Florida bills expand P3 authority


Florida would expand its already broad public-private partnership powers under a pair of bills, one that GOP Gov. Ron DeSantis has already signed and another that would allow for revenue-risk projects of up to 75 years.

All of Florida’s P3s are currently based on the availability-payment model.

The General Assembly has passed the revenue-risk bill, House Bill 287, and is awaiting DeSantis’ action. The bill, which features several non-P3 related provisions — including one that limits the amount of money the transportation department can spend on transit projects — would allow for “a comprehensive agreement with a term of more than 50 and no more than 75 years” for “projects that are partially or completely funded from project user fees.”
That would for the first time allow revenue-risk greenfield and brownfield projects, according to Reason’s transportation policy director Robert Poole in the May 7 Surface Transportation News.

House Bill 781, which the governor signed in April, becomes law in July and will mean that private entities pitching Florida local governments on unsolicited bids would face less competition and a smoother approval process.

Florida GOP Gov. Ron DeSantis has signed into law a measure that streamlines the process for governments to receive unsolicited bids for public-private partnerships.

Bloomberg News

Despite the pro-P3 legislation from state lawmakers and DeSantis, at least one agency, the Florida Division of Bond Finance, appears to be more cautious on the financing tool.

“You’re taking a triple-A rated state and turning it into a BB-rated credit,” said Charlie Yadon, senior associate at the Florida Division of Bond Finance, which issues debt on behalf of state agencies and local governments. Yadon made the comments Monday at The Bond Buyer’s southeast conference.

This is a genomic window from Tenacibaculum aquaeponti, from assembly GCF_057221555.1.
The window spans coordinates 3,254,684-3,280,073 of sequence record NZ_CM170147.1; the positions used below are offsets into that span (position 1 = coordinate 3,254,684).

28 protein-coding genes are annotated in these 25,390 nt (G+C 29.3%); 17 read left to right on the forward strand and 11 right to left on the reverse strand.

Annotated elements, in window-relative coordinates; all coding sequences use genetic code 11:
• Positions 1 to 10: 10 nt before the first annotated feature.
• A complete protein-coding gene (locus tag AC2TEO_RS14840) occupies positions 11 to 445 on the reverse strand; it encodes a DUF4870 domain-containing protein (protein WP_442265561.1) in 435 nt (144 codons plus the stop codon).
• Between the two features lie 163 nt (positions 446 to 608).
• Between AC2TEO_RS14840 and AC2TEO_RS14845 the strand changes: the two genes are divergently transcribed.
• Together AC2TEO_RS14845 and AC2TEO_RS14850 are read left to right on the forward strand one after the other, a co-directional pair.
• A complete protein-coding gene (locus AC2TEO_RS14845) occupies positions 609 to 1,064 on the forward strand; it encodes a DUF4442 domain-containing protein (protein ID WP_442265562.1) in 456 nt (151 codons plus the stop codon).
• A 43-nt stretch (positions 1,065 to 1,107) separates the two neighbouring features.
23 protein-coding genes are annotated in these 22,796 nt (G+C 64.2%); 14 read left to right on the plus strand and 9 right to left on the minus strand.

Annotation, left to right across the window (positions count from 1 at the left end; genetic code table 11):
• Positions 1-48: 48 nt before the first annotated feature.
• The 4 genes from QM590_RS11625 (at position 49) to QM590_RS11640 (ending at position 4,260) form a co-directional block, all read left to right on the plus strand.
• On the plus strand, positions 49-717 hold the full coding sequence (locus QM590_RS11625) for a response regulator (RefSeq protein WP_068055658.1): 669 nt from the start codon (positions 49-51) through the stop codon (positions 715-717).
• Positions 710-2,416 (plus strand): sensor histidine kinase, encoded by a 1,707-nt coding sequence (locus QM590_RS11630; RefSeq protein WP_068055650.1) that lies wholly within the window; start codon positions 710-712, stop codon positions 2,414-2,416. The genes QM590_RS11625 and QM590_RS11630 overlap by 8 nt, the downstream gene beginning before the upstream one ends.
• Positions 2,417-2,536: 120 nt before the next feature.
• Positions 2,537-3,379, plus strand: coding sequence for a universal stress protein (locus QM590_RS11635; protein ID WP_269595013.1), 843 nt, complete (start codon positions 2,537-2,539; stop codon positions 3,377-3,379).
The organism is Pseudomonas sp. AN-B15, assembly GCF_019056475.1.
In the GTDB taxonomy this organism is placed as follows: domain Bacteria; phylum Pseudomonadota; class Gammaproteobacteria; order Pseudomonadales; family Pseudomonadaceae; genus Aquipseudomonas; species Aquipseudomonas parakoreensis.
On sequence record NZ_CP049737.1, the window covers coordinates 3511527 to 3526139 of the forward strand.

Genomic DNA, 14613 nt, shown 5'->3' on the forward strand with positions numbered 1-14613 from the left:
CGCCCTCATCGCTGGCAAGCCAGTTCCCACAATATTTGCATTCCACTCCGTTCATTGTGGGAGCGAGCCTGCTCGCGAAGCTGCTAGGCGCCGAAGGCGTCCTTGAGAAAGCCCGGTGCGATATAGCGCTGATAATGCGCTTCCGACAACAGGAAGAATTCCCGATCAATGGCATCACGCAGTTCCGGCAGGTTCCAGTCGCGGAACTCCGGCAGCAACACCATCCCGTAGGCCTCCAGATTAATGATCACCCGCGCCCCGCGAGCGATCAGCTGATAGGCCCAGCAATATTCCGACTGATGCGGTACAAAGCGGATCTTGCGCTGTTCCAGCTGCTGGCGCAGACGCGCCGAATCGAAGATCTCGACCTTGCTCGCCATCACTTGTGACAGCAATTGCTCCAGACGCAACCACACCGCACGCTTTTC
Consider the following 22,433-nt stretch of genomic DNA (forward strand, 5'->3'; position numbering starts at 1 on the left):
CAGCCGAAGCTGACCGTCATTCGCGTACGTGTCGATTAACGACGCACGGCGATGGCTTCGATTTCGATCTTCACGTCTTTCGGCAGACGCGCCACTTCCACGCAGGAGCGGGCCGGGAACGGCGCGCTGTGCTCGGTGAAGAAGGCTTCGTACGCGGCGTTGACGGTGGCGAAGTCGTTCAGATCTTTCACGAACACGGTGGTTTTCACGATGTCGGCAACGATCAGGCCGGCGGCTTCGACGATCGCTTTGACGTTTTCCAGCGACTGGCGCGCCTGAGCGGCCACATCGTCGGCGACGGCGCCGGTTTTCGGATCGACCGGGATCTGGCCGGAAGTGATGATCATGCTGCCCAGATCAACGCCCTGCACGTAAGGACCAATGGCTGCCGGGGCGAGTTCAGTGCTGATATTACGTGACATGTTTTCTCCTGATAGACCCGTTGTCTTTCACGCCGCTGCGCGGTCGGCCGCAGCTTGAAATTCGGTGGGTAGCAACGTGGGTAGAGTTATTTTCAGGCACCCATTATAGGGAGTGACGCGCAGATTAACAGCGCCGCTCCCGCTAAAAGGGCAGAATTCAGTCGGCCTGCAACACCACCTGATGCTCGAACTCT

“One of the questions is how much risk is actually being transferred,” Yadon said, noting that state payments are treated as debt and if the private entity “messes up,” the state can be “backed into a corner and you kind of have to pay for it.”

The agency has even started to “struggle with the terms of a P3,” Yadon said. When the state has refinanced debt associated with a P3, the developer has asked for half of the savings from the refunding, he said. “That’s a nonstarter for us. Why are you benefiting from our balance sheet?”

When it comes down to it, the state can often do it cheaper, Yadon said. “We think it doesn’t make sense,” he said. “We’re very focused on traditional municipal bonds.”

Yadon added that Florida “has not done a P3 in awhile” and that he didn’t know of any in the pipeline.

Miami CFO Larry Spring, who was also a panelist, admitted that politically “it can look bad” if the private entity is seen to be making a lot of money “on the backs of the public.”

But a government needs to examine the “true public benefit” of the deal, Spring said. Miami has recently inked a $2 billion deal with Hyatt for a 99-year lease on city land. “They’re going to put $2 billion in the space, should I care how much they make? As long as I get my convention center and affordable housing.”

Spring also said the city, which is nearing its debt limit, needs to replace its fire and police stations. “They sit on prime real estate in downtown Miami,” he said. “So instead of the traditional market, let’s work out a deal; that will be done as a P3,” he said.

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